Danish Maritime Officers file complaint with ITF on improper practices prior to Svitzer strike
Danish Maritime Officers (DMO) has Wednesday filed a complaint with the International Transport Worker’s Federation (ITF). The complaint concerns Danish union CO-SEA disclosing confidential union information to shipowners prior to an ITF collective action.
The chairman of CO-SEA, Ole Philipsen, informed Maersk, Svitzer’s parent company, months in advance that ITF union affiliates were planning a strike against Svitzer in Australia. This information was disclosed by the chairman during a joint meeting with Danish Shipping, DMO, Danish Engineers Association, and the shipowners Maersk, Torm and Esvagt.
“The chairman of CO-SEA, Ole Philipsen, should withdraw from his position as formal and informal ITF-representative of seafarers for example during collective bargaining agreements. His actions are in direct violation of his responsibilities towards ITF, the Danish unions and the seafarers,” says Jens M. Sorensen, navigator and chairman of the union Danish Maritime Officers.
Sorensen emphasizes that he saw no indication at all that Maersk welcomed or acted upon the information.
“It is not my impression that the shipowners used this information, and nobody had any follow-up questions. But I was shocked to see that a union representative would display this kind of disloyalty to the seafarers and the union movement,” he says.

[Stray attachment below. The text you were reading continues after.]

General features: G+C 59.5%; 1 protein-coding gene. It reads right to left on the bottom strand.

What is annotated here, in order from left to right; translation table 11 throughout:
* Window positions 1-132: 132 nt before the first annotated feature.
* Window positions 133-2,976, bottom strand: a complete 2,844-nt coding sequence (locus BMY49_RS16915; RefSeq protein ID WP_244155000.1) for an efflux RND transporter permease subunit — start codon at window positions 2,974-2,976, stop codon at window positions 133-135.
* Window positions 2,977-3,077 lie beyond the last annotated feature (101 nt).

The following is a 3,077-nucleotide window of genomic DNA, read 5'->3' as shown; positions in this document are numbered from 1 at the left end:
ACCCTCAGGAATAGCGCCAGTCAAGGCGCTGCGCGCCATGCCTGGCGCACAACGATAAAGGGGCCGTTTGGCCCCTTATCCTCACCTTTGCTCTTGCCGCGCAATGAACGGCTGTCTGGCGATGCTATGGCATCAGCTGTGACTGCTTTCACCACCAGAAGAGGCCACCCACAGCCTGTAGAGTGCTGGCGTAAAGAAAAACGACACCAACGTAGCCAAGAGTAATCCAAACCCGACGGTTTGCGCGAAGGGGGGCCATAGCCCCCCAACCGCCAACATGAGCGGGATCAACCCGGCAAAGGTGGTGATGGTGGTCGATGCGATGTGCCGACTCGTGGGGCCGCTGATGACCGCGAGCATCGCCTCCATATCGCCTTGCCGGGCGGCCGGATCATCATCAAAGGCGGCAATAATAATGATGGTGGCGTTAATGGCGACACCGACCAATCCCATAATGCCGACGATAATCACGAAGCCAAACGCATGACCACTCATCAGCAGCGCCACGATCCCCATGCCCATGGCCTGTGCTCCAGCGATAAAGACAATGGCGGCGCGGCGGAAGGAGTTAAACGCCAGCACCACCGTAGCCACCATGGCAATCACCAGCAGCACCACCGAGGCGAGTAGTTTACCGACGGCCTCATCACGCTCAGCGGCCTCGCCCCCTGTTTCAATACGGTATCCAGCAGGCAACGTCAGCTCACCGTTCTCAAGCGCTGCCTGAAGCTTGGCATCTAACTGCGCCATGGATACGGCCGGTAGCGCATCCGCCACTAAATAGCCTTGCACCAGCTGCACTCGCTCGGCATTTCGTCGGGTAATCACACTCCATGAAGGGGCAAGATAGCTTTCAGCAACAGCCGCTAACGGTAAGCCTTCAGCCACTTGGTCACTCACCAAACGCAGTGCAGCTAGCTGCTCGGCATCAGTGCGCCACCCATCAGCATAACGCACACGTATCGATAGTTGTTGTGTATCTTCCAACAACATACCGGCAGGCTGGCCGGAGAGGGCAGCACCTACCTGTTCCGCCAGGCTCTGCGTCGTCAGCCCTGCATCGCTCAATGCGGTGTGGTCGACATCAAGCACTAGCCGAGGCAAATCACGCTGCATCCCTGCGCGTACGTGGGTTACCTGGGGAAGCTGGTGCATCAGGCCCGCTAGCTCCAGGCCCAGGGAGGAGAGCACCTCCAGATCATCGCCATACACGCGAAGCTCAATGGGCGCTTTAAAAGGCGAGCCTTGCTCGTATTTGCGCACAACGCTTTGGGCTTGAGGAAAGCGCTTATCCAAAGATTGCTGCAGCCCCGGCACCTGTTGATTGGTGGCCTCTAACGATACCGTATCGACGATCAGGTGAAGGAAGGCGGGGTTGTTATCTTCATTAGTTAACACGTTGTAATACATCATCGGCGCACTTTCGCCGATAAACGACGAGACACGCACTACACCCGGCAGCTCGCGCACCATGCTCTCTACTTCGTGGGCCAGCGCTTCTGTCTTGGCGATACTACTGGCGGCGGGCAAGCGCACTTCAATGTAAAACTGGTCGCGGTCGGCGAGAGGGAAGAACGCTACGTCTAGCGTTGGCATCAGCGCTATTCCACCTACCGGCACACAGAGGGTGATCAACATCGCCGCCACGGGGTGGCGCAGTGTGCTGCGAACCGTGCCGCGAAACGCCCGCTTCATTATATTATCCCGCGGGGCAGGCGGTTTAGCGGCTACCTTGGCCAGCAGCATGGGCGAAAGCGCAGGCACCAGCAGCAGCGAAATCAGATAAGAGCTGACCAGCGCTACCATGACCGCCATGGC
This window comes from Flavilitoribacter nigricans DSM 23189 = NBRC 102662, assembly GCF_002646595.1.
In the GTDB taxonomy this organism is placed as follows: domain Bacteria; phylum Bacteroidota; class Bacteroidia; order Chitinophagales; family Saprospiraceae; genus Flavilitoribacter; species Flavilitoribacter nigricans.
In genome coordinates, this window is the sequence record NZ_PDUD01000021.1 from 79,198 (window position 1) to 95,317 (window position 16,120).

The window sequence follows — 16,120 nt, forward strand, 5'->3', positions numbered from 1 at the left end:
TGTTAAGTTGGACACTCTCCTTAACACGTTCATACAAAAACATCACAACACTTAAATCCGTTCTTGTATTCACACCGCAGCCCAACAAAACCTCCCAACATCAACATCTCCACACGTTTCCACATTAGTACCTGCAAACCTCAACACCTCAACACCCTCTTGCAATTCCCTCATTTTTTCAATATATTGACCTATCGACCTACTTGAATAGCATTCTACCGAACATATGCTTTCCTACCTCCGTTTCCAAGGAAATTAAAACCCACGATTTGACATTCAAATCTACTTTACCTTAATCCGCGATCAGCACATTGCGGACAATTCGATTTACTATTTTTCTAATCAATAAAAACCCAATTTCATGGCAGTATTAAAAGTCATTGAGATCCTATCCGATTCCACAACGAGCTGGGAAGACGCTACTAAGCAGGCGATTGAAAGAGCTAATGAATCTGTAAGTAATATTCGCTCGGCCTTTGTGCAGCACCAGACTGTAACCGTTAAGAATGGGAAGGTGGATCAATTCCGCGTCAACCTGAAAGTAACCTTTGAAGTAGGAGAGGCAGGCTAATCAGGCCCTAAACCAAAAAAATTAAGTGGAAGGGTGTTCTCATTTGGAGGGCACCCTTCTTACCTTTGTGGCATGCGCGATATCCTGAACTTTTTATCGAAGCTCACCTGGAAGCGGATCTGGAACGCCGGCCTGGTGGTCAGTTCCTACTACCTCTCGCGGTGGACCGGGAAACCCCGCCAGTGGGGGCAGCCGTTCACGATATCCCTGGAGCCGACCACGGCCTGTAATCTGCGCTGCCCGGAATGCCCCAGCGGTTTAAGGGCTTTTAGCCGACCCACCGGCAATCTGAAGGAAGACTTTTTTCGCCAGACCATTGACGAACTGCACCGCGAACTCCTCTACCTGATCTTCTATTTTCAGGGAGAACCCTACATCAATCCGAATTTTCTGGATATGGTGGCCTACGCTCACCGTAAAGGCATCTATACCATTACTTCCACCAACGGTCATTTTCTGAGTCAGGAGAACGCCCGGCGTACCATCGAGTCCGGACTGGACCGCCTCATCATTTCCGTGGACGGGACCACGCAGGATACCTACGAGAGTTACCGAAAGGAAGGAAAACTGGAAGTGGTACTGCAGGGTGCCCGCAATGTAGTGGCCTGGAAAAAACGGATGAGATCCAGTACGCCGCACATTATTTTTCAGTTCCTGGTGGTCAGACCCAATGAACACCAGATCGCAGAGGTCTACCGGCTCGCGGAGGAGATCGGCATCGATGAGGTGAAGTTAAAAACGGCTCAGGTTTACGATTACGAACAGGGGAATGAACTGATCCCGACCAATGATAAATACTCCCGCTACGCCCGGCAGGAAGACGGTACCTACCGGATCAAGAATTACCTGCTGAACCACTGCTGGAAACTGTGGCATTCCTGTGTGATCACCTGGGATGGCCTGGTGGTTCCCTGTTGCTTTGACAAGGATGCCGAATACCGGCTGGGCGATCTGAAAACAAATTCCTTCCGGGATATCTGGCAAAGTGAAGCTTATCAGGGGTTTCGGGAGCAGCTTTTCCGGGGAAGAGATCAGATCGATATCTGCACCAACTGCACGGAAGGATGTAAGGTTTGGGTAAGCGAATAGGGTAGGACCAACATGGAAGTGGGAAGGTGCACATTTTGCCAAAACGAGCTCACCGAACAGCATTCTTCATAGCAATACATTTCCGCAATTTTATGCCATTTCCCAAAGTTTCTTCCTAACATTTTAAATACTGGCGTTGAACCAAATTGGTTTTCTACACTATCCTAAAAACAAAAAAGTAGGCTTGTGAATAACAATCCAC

The information regarding the planned strike was leaked during a meeting of the ‘DIS Contact Committee’ (a committee of Danish maritime unions, shipowners and the Danish Shipowner Association that meets on a regular basis to discuss all matters maritime) on 13 December 2021.
Minutes of the meeting
According to the minutes of the meeting, Philipsen announced that ‘Svitzer seems to be up against the ITF who are trying to make life miserable for them’ and followed up this statement with disclosing ITF plans to orchestrate a strike among the Australian Svitzer employees, according to Sorensen.
Sorensen since had confirmation from former DMO Chairman, Bjarne Cæsar Jensen, that this kind of behavior from Philipsen was a regular occurrence.
CO-SEA receives around 5,000,000 DKK (around 660,000 USD) a year from Danish shipowners to be the Danish union representative when the shipowners negotiate collective bargaining agreements with unions from other countries, like India or the Philippines.
“The trust that other unions have placed with the chairman of CO-SEA, is unfortunately deeply misplaced,” Sorensen says.
Source: Danish Maritime Officers